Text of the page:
Litigating From Beyond the Grave: Plaintiff’s Lawyer Pursued TCPA Case For Nearly A Year After Client Had Died—And Never Even Knew It

In case any of you wonder whether TCPA cases are sometimes litigated on cruise control, boy do I have a story for you.

Imagine a litigant passing away and her lawyer not knowing about it for nearly a year. During that timeframe the deceased Plaintiff’s attorney engages in settlement discussions, responds to discovery demands, submits status conference statements and schedules to the Court—and even allows his clients deposition to be noticed. That is exactly what happened in Barrett v. Medicredit, Inc., No. 3:17-cv-3251-B, 2019 U.S. Dist. LEXIS 48558 (N.D. Tx. March 25, 2019). There the Plaintiff’s attorney—renowned volume filer Sulaiman Law Group Ltd—narrowly avoided sanctions after prosecuting a case for almost precisely a year on behalf of a dead client.

In an interesting order, the Barrett court first outlines all of the facts leading up to the sanctions motion—including the death of the TCPA Plaintiff in mid-December, 2017 through various stages of the litigation and concluding when SLG found out via social media that the Plaintiff had died approximately 48 hours before the Plaintiff’s scheduled deposition.  (My favorite part of the story is where the Plaintiff’s phone number changed hands and the TCPA consumer lawyer—presumably utilizing a software-enabled dialing device such as a smartphone—called the number and reached the wrong party on a recycled phone number by mistake.)  Opposing counsel and the court were alerted to the death of the Plaintiff in December, 2018—353 days after the Plaintiff had died. The Court then cuts and paste, at length, from each parties’ briefs supporting and opposing the motion for sanctions.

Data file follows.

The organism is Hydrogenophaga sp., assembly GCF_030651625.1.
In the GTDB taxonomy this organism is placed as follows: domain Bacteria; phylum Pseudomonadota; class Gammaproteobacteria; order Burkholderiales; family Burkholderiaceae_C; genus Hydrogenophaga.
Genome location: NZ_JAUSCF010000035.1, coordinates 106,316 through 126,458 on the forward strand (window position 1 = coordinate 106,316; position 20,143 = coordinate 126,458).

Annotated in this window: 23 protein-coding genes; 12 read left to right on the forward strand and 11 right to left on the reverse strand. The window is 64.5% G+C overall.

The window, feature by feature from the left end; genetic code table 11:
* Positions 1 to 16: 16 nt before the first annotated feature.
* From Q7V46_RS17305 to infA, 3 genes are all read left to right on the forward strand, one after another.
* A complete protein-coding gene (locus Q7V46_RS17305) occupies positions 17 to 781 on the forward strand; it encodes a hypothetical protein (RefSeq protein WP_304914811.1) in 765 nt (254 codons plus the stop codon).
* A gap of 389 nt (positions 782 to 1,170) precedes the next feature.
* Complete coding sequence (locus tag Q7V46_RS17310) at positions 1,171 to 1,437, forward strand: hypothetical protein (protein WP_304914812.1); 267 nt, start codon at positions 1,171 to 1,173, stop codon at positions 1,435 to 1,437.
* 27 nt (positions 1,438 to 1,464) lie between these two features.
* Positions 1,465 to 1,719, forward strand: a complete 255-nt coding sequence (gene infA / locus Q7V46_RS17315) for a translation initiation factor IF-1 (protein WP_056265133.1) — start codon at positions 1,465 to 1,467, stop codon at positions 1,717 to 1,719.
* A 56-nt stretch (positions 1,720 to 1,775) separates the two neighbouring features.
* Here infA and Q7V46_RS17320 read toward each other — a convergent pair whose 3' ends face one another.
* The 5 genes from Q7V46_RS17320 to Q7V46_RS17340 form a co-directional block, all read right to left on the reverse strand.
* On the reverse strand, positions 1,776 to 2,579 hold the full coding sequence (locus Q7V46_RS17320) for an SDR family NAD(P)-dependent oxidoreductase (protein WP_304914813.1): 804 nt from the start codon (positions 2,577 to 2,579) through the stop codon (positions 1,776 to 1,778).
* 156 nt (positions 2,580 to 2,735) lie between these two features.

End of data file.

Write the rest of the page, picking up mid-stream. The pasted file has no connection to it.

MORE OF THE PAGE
While the backstory is intriguing and chuckle-worthy—in a dark way— the court was not inclined to sanction SLG and make it bear the cost of defense. Sanctions “require clear and convincing evidence of bad faith, improper motive, or reckless disregard of the duty owed to the court and not mere negligence on counsel’s part.”   The Court found that Medicredit did not meet this heavy burden. Although Sulaiman’s conduct “might have been negligent”  the Court concluded that Defendant had not shown that “Sulaiman recklessly disregarded any duty to the court.”

So SLG escapes sanctions but will, undoubtedly, pay closer attention to their client’s *ahem* whereabouts in the future.